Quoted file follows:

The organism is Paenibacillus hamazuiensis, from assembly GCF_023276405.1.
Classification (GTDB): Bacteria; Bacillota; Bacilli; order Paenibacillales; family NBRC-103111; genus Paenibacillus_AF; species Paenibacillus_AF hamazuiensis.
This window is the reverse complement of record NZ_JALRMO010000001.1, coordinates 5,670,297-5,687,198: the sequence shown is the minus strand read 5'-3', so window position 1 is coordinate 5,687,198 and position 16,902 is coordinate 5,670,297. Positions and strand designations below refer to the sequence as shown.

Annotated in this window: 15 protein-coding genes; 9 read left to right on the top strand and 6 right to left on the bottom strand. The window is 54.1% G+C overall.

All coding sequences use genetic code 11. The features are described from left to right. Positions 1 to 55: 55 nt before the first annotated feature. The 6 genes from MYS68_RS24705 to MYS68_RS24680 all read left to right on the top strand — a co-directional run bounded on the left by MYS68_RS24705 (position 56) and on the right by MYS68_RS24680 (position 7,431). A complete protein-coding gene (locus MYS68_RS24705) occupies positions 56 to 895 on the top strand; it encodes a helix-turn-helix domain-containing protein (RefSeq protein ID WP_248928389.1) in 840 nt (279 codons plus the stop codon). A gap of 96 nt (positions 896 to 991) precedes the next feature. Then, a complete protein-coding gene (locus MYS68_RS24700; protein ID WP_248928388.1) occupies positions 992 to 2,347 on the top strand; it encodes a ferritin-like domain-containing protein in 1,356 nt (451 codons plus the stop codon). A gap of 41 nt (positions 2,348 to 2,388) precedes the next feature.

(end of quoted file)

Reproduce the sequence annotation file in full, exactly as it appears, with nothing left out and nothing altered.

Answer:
The organism is Paenibacillus hamazuiensis, from assembly GCF_023276405.1.
Classification (GTDB): Bacteria; Bacillota; Bacilli; order Paenibacillales; family NBRC-103111; genus Paenibacillus_AF; species Paenibacillus_AF hamazuiensis.
This window is the reverse complement of record NZ_JALRMO010000001.1, coordinates 5,670,297-5,687,198: the sequence shown is the minus strand read 5'-3', so window position 1 is coordinate 5,687,198 and position 16,902 is coordinate 5,670,297. Positions and strand designations below refer to the sequence as shown.

Annotated in this window: 15 protein-coding genes; 9 read left to right on the top strand and 6 right to left on the bottom strand. The window is 54.1% G+C overall.

All coding sequences use genetic code 11. The features are described from left to right. Positions 1 to 55: 55 nt before the first annotated feature. The 6 genes from MYS68_RS24705 to MYS68_RS24680 all read left to right on the top strand — a co-directional run bounded on the left by MYS68_RS24705 (position 56) and on the right by MYS68_RS24680 (position 7,431). A complete protein-coding gene (locus MYS68_RS24705) occupies positions 56 to 895 on the top strand; it encodes a helix-turn-helix domain-containing protein (RefSeq protein ID WP_248928389.1) in 840 nt (279 codons plus the stop codon). A gap of 96 nt (positions 896 to 991) precedes the next feature. Then, a complete protein-coding gene (locus MYS68_RS24700; protein ID WP_248928388.1) occupies positions 992 to 2,347 on the top strand; it encodes a ferritin-like domain-containing protein in 1,356 nt (451 codons plus the stop codon). A gap of 41 nt (positions 2,348 to 2,388) precedes the next feature.